# Which unsupervised classification method to use next if hierarchical clustering gave bad results?

Purposes

I need to perform a classification of weather stations taking into account the characteristics of intra-annual variability of some two climate indicators. There are 613 sites with monthly averaged data, so the input array has shape 613 x 24.

The seasonal distribution visualized for each indicator separately is shown below:

Usually it's possible to find dense groups of weather stations with similar intra-annual variations of indicators. Since there are a lot of classification (separation) methods, the most optimal one should be discovered and approved.

Methodology

Classification method: the hierarchical clustering methods seem to be a default solution for this case. I chose Ward and Complete Linkage methods, and the latter one was used with about 20 different metrics.

Classes amount: $1 \leq k \leq 50$

Estimation method: the quality of classification was estimated with the combination of $I_{r}$ (average intraclass dispersion measure) and $z_{r}$ (average element concentration measure) functions: $$F(k)=I_{r}\cdot\frac{1}{z_{r}}\rightarrow min$$ $$I_{r}^{(k)}=\left [ \frac{1}{k}\sum_{i=1}^{k}\frac{1}{n_{i}}\sum_{x_{p},x_{q}\in S_{i}}d_{pq}^{r}\right ]^{\frac{1}{r}}$$ $$z_{r}^{(k)}=\left [ \frac{1}{k}\sum_{i=1}^{k} \left ( \frac{n_{i}}{k}\right )^{r} \right ]^{\frac{1}{r}}$$ where $k$ is selected amount of classes, $n_{i}$ is amount of elements in a particular class, $r$ is exponent value (equal to 2 in my case), $S_{i}$ is a particular class for the given separation and $\sum_{x_{p},x_{q}\in S_{i}}d_{pq}^{r}$ is a sum of euclidean distances (raised to the $r$) between the elements of a particular class (from Мандель И. Д. Кластерный анализ. М.: Финансы и статистика, 1988. 176 с.).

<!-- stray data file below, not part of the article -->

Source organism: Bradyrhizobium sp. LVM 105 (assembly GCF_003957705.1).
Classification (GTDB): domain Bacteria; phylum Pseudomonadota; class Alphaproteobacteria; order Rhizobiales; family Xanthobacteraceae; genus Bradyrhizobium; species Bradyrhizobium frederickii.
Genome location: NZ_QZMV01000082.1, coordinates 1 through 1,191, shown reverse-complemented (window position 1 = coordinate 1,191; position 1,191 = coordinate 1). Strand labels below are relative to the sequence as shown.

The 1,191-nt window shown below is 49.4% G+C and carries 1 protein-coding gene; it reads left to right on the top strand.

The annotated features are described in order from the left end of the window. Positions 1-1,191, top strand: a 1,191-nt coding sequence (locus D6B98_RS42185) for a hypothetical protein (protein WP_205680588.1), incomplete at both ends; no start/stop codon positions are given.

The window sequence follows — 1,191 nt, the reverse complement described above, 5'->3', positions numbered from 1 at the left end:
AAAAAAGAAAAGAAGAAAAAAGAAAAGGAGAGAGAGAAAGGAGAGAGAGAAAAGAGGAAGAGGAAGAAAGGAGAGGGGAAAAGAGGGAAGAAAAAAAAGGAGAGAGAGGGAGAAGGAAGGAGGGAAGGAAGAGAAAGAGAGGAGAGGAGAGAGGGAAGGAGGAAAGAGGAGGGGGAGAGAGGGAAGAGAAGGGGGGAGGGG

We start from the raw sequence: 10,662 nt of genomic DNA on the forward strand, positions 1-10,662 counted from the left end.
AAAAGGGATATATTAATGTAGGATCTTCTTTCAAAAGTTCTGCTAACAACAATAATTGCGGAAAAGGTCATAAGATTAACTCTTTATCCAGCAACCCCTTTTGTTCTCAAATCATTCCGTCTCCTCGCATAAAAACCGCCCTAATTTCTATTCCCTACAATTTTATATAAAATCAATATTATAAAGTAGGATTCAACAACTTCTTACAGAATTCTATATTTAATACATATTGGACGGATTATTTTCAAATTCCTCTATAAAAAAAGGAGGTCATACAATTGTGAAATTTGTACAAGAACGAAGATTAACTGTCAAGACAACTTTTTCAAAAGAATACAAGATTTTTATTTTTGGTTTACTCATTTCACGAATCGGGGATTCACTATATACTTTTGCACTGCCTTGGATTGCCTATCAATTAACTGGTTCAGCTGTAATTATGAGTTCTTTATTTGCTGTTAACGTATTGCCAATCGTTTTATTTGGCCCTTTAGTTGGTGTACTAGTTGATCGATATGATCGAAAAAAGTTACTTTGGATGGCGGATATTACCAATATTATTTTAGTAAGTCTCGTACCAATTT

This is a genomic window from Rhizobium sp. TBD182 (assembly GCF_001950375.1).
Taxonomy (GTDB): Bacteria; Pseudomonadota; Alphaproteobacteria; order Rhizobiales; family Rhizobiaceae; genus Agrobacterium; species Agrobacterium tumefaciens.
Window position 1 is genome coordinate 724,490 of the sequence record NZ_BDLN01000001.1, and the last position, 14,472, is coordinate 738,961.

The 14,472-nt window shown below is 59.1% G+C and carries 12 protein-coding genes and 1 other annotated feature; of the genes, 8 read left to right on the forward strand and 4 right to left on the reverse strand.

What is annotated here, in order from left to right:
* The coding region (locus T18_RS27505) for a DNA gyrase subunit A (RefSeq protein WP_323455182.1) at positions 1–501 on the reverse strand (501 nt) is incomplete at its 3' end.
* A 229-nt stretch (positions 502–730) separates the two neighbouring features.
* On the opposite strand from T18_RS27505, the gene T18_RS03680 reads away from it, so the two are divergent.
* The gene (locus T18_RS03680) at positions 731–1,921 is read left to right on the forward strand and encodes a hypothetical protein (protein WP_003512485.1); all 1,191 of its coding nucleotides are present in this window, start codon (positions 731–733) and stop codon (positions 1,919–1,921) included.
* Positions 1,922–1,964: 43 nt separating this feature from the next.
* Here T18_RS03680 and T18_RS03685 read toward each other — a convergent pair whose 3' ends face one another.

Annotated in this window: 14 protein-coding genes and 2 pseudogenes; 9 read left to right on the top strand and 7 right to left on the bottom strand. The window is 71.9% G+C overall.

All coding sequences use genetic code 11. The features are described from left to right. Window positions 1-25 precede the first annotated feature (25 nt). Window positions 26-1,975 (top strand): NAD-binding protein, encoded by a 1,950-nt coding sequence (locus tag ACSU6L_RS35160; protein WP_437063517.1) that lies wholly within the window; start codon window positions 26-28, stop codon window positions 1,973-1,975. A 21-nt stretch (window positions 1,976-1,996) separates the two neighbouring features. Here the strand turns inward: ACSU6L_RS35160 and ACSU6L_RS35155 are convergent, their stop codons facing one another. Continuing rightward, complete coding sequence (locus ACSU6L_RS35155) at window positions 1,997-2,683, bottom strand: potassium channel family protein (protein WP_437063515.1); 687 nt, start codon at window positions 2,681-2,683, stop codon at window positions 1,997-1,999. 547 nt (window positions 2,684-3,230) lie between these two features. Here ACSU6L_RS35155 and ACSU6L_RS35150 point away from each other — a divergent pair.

$I_{r}$ characterizes the intraclass variation and it is a decreasing function of $k$. $\frac{1}{z_{r}}$ inhibits the tendency toward excessive detalization and increases with $k$. These opposite trends are "balanced" in quality functional $F(k)$. So the idea is to find the value $k$ corresponding to the global minimum of $F(k)$.

Results

Consider the $F(k)$ curves for different methods and metrics:

It seems that:

1. Ward method unexpectedly provided the worst results;
2. Global minimum ($k = 5$, complete linkage, chebyshev distance) is very close to the minimum ($k = 1$) of the most of the $F(k)$ curves. Does it mean that it's worth to leave this dataset as it is with no subclasses distinguished?
3. The separation corresponding to the global minimum is degenerated because it provides one huge class with more than 99% of members and four one-element classes.

Question This short research suggests the idea of the absence of subclasses in the discussed dataset. But probably this case is just lying out of the scope of hierarchical clustering methods. There should be other unsupervised learning techniques that can confirm or deny this hypothesis.

Please share your experience and feel free to try this dataset on your own. Any help will be appreciated (especially Python solutions).

• where N is selected amount of classes That's unclear. Could N be the total sample size and k be the number of classes? Next: i subscript indicates a class (cluster), am I right? Then what is $d_{ij}$ - distance between a point and a class? I see problems with your notation. Also, what is the meaning of of Zr measure? – ttnphns Jul 22 '15 at 2:47
• Try to do more preprocessing before clustering. – Anony-Mousse Jul 22 '15 at 6:13
• @ttnphns, thanks, that's a good point, I've updated the post. – Vitaly Isaev Jul 22 '15 at 6:28
• @Anony-Mousse, the data was standartized before clustering, what else can I do? – Vitaly Isaev Jul 22 '15 at 6:28
• There are at least three different ways you can standardize, for example. Also there seem to be missing values that can cause problems with distances. – Anony-Mousse Jul 22 '15 at 6:31